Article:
This is challenging stuff but,he smiles, the resulting furore meant he had a huge turn-out for the exhibition then running in Llanberis and many of them people who would never before have visited an art exhibition. …

The rest of this article is only available to active members of Questia

Sign up now for a free, 1-day trial and receive full access to:

  • Questia's entire collection
  • Automatic bibliography creation
  • More helpful research tools like notes, citations, and highlights
  • Ad-free environment

Already a member? Log in now.

Notes for this article

Add a new note
If you are trying to select text to create highlights or citations, remember that you must now click or tap on the first word, and then click or tap on the last word.
One moment ...
Default project is now your active project.
Project items

Items saved from this article

This article has been saved
Highlights (0)
Some of your highlights are legacy items.

Highlights saved before July 30, 2012 will not be displayed on their respective source pages.

You can easily re-create the highlights by opening the book page or article, selecting the text, and clicking “Highlight.”

Citations (0)
Some of your citations are legacy items.

Any citation created before July 30, 2012 will labeled as a “Cited page.” New citations will be saved as cited passages, pages or articles.

We also added the ability to view new citations from your projects or the book or article where you created them.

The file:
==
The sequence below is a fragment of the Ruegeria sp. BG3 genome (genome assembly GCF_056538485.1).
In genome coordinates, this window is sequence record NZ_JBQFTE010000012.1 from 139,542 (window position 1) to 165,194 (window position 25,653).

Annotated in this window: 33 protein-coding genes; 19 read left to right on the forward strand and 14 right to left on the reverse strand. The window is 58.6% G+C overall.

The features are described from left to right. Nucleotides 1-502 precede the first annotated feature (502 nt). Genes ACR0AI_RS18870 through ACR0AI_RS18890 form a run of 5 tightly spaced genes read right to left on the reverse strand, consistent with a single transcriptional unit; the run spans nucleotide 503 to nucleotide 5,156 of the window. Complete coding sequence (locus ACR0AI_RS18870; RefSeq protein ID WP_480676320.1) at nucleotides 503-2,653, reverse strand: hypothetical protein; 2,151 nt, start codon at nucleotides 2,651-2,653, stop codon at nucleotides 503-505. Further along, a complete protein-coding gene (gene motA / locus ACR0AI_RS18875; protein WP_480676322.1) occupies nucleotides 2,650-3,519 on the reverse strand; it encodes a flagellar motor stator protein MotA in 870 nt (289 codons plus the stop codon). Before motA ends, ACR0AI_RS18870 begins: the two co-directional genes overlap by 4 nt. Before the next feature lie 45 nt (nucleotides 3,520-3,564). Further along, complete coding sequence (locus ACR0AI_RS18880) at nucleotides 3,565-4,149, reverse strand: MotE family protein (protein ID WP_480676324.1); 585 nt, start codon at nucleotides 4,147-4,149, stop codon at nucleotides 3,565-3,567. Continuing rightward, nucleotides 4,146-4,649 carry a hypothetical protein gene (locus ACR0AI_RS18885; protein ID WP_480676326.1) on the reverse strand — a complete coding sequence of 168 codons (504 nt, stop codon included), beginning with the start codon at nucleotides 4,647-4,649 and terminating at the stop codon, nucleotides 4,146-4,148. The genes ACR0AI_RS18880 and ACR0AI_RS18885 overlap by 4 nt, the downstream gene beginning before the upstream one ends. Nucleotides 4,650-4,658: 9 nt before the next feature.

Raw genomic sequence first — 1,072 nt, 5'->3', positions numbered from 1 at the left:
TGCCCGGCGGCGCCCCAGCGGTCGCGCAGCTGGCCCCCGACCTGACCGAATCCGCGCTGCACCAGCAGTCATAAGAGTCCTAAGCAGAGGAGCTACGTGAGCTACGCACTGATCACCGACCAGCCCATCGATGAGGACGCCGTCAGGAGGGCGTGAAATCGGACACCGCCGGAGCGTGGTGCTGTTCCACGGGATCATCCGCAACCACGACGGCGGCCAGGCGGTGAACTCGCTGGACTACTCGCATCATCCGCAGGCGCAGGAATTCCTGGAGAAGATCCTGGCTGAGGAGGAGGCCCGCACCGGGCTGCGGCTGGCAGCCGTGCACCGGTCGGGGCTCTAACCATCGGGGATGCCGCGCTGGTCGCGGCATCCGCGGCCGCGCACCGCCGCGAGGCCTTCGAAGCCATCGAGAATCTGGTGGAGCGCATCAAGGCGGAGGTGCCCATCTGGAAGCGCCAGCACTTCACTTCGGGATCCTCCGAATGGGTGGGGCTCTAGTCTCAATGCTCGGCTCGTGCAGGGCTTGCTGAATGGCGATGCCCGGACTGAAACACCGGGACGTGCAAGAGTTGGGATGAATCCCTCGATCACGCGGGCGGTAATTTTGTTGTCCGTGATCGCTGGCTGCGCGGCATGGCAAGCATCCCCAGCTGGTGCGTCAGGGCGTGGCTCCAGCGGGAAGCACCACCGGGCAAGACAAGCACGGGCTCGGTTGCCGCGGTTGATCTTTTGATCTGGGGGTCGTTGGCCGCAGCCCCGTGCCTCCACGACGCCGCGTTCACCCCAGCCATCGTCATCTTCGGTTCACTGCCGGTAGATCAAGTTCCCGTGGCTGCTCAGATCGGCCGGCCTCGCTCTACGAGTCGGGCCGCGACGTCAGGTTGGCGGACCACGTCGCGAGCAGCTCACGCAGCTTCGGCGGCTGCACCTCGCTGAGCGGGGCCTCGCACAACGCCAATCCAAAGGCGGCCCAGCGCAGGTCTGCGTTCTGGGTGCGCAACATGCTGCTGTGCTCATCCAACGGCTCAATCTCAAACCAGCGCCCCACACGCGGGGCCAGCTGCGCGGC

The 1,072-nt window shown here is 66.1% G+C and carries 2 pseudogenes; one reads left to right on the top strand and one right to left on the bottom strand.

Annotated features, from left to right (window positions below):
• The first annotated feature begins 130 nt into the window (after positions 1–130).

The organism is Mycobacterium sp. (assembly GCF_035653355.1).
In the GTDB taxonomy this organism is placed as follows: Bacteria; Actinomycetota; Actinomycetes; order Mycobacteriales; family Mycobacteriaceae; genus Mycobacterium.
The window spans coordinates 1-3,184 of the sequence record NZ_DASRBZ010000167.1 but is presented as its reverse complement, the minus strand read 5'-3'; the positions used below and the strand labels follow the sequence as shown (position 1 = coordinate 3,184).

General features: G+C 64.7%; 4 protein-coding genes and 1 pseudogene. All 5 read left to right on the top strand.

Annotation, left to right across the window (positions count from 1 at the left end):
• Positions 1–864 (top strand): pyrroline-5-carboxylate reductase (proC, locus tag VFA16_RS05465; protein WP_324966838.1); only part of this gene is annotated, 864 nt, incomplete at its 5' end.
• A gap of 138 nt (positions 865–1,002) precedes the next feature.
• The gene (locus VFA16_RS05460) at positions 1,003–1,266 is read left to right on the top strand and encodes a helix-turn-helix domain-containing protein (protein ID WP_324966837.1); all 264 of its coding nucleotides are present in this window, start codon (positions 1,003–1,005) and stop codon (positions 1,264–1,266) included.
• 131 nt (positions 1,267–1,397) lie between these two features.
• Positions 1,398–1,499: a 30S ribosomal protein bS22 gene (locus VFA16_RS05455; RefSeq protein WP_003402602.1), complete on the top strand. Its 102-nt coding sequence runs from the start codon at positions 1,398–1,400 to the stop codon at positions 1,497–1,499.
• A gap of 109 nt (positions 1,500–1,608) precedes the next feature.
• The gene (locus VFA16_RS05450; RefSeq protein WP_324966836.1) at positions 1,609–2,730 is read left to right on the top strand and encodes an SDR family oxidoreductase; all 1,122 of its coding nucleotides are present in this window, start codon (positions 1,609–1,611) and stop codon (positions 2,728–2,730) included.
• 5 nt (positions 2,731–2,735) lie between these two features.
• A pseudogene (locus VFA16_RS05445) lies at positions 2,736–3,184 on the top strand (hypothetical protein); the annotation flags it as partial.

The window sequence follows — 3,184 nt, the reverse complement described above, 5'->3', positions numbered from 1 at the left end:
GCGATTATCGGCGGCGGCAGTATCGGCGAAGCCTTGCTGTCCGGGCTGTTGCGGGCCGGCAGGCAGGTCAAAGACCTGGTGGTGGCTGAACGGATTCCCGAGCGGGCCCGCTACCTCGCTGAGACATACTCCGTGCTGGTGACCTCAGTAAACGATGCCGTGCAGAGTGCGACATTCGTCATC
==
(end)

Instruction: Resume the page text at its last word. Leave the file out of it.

Notes (0)
Bookmarks (0)

You have no saved items from this article

Project items include:
  • Saved book/article
  • Highlights
  • Quotes/citations
  • Notes
  • Bookmarks
Notes
Cite this article

Cited article

Style
Citations are available only to our active members.
Sign up now to cite pages or passages in MLA, APA and Chicago citation styles.

(Einhorn, 1992, p. 25)

(Einhorn 25)

1

1. Lois J. Einhorn, Abraham Lincoln, the Orator: Penetrating the Lincoln Legend (Westport, CT: Greenwood Press, 1992), 25, http://www.questia.com/read/27419298.

Cited article

Cheating Death, Shocking Critics and Goading Farmers ...All in a Day's Work for the Prophet of the Mountains; Landscape Is All to Artist-Climber John Redhead. Just Don't Expect Him to Paint Pretty Pictures of It. Jill Tunstall Meets Him
Settings

Settings

Typeface
Text size Smaller Larger Reset View mode
Search within

Search within this article

Look up

Look up a word

  • Dictionary
  • Thesaurus
Please submit a word or phrase above.
Print this page

Print this page

Why can't I print more than one page at a time?

Full screen

matching results for page

Cited passage

Style
Citations are available only to our active members.
Sign up now to cite pages or passages in MLA, APA and Chicago citation styles.

"Portraying himself as an honest, ordinary person helped Lincoln identify with his audiences." (Einhorn, 1992, p. 25).

"Portraying himself as an honest, ordinary person helped Lincoln identify with his audiences." (Einhorn 25)

"Portraying himself as an honest, ordinary person helped Lincoln identify with his audiences."1

1. Lois J. Einhorn, Abraham Lincoln, the Orator: Penetrating the Lincoln Legend (Westport, CT: Greenwood Press, 1992), 25, http://www.questia.com/read/27419298.

Cited passage

Welcome to the new Questia Reader

The Questia Reader has been updated to provide you with an even better online reading experience.  It is now 100% Responsive, which means you can read our books and articles on any sized device you wish.  All of your favorite tools like notes, highlights, and citations are still here, but the way you select text has been updated to be easier to use, especially on touchscreen devices.  Here's how:

1. Click or tap the first word you want to select.
2. Click or tap the last word you want to select.

OK, got it!

Thanks for trying Questia!

Please continue trying out our research tools, but please note, full functionality is available only to our active members.

Your work will be lost once you leave this Web page.

For full access in an ad-free environment, sign up now for a FREE, 1-day trial.

Already a member? Log in now.